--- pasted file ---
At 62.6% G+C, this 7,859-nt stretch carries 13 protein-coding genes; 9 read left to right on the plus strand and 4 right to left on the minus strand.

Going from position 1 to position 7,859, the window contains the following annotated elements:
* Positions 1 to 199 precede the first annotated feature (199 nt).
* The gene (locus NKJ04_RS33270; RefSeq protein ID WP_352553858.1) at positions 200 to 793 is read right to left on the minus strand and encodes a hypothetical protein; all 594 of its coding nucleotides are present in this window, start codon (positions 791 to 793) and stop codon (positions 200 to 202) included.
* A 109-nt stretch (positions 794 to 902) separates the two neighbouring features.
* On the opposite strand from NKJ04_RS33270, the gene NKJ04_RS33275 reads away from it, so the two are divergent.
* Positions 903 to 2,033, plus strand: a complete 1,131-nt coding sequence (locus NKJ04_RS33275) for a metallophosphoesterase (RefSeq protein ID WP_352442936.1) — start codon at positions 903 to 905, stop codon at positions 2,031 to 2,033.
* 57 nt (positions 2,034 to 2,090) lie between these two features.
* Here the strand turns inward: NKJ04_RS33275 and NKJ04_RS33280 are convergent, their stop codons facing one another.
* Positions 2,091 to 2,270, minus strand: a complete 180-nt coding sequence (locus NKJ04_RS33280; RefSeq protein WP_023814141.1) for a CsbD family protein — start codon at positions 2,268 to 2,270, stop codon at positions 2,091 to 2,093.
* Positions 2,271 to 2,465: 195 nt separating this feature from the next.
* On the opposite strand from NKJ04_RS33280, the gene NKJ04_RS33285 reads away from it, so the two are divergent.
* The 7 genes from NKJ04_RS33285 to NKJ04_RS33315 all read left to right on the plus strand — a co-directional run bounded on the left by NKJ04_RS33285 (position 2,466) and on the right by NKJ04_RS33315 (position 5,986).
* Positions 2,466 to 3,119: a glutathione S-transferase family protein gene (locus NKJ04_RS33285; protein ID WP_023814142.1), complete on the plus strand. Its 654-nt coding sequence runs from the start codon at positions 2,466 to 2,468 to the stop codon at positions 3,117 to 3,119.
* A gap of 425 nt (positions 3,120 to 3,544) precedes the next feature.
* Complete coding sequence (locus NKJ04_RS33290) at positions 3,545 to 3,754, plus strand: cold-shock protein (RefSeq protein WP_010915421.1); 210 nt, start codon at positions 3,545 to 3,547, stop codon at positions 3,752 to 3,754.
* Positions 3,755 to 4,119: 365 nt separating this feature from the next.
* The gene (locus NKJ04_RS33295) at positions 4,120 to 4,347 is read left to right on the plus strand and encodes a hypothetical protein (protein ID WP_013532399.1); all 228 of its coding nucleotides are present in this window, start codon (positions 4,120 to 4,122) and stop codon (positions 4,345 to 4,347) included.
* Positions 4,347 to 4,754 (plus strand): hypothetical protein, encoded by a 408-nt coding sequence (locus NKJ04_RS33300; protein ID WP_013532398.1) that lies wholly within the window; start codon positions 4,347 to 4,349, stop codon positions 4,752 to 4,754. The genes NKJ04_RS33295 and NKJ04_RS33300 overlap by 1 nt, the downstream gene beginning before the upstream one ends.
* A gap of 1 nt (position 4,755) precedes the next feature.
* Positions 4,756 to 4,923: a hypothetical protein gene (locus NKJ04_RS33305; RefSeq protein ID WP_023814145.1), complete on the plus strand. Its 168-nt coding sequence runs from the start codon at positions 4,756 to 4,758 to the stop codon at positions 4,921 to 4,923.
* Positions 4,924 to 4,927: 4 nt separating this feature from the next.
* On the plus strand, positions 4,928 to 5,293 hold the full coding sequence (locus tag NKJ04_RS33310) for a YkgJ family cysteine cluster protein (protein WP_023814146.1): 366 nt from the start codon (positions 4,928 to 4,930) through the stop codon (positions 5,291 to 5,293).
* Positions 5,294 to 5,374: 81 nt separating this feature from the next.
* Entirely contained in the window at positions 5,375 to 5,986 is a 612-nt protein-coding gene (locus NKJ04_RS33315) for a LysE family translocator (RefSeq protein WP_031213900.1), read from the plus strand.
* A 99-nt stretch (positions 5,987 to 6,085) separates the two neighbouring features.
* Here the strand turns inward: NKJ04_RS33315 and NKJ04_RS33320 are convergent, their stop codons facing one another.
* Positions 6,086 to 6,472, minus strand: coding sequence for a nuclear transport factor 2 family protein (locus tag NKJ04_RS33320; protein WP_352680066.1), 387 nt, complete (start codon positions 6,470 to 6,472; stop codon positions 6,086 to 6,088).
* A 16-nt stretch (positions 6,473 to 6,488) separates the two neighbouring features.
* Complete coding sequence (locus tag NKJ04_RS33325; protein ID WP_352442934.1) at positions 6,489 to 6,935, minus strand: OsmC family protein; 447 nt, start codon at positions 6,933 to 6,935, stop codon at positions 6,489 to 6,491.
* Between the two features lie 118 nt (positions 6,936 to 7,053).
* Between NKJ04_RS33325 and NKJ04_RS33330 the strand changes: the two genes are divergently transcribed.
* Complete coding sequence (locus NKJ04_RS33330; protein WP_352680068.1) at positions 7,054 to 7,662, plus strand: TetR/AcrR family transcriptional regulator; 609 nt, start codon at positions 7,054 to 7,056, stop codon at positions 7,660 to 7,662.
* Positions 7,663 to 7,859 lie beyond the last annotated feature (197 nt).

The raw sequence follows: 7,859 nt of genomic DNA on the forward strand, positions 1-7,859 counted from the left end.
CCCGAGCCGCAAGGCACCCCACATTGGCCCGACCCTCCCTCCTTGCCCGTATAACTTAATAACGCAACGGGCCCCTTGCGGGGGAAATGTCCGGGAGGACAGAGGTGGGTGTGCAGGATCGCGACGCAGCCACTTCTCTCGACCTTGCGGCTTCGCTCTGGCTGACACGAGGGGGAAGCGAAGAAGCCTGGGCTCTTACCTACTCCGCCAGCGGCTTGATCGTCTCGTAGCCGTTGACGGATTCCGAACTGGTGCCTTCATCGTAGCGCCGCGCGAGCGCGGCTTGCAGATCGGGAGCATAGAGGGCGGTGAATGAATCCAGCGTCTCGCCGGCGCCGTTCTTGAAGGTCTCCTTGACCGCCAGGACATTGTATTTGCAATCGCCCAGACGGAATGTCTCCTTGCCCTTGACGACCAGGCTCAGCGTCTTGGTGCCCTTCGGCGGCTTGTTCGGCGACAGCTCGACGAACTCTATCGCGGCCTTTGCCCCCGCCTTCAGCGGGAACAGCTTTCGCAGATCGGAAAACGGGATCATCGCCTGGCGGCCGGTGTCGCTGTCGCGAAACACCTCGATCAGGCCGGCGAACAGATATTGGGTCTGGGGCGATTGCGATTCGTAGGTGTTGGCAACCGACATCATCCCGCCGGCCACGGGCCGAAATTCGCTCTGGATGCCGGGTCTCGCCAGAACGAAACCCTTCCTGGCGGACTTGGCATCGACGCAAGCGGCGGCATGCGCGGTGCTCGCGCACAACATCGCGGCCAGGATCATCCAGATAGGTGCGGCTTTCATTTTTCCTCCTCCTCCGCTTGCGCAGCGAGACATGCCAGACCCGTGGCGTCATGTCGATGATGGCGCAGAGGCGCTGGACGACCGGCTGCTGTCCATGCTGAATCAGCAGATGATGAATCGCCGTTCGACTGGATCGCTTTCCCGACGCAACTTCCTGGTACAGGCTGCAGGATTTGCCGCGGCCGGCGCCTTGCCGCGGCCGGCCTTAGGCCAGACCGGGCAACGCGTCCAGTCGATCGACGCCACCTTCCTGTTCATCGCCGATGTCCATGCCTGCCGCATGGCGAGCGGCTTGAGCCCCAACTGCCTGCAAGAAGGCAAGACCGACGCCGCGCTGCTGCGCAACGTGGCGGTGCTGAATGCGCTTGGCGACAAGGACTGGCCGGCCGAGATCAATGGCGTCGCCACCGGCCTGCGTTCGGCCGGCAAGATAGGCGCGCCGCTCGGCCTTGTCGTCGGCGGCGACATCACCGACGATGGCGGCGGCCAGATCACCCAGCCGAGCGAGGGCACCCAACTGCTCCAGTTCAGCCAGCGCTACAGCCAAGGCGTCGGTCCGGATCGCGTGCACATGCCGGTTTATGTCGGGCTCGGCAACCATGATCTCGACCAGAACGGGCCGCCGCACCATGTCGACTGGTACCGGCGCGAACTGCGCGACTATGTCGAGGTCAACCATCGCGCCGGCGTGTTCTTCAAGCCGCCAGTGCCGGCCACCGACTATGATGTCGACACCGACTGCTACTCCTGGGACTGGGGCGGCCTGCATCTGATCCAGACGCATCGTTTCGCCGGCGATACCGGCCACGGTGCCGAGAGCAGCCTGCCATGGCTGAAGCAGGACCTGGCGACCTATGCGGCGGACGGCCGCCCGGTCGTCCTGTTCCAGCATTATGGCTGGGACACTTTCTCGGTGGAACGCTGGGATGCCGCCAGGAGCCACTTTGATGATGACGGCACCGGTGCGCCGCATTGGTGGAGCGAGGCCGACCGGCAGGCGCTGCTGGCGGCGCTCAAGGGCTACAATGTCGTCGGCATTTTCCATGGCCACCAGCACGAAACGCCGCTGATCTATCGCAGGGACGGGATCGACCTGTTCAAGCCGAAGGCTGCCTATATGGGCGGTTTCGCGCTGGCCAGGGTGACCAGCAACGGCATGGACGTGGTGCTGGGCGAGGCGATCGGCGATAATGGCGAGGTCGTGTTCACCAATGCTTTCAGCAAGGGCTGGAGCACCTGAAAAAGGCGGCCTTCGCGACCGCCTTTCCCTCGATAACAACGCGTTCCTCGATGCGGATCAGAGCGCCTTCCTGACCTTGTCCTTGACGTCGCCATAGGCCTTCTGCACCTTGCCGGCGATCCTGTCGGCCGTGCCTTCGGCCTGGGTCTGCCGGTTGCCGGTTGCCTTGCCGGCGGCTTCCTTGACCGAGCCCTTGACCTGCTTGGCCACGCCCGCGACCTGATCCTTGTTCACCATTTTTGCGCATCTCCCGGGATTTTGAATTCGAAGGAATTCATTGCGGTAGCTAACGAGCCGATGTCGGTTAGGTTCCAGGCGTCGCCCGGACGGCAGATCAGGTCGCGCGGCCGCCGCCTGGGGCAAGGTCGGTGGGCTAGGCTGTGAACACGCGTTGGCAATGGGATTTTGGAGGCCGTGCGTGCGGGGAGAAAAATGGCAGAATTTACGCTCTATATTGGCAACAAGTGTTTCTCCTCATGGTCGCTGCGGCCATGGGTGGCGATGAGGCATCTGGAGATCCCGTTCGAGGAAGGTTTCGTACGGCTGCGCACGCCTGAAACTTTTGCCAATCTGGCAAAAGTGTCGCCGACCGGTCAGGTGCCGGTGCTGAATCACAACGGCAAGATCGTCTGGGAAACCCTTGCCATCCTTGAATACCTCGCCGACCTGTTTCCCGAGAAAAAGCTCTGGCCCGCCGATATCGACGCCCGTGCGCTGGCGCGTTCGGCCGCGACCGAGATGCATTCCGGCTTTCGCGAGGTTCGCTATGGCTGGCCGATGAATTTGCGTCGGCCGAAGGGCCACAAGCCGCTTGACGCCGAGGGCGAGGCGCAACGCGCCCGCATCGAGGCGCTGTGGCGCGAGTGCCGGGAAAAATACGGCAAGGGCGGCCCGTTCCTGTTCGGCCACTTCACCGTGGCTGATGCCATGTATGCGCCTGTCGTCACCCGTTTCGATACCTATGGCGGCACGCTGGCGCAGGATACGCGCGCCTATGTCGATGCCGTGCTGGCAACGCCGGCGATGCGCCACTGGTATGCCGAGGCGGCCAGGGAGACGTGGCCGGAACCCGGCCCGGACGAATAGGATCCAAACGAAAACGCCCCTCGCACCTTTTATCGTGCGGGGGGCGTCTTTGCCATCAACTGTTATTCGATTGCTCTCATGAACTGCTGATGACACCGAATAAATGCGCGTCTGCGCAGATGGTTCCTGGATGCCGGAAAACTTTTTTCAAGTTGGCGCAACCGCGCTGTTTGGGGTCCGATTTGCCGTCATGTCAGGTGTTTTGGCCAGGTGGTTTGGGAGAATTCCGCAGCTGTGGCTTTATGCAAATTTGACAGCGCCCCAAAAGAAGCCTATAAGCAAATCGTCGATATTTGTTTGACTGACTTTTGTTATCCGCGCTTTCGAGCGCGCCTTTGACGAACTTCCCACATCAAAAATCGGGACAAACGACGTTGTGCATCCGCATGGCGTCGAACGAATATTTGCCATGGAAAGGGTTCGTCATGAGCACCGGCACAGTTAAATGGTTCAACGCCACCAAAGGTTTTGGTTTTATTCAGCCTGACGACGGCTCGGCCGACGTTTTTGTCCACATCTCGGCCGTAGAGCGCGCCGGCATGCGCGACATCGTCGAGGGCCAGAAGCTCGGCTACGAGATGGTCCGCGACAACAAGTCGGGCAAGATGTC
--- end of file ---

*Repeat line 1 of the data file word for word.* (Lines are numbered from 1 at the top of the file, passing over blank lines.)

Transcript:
At 62.6% G+C, this 7,859-nt stretch carries 13 protein-coding genes; 9 read left to right on the plus strand and 4 right to left on the minus strand.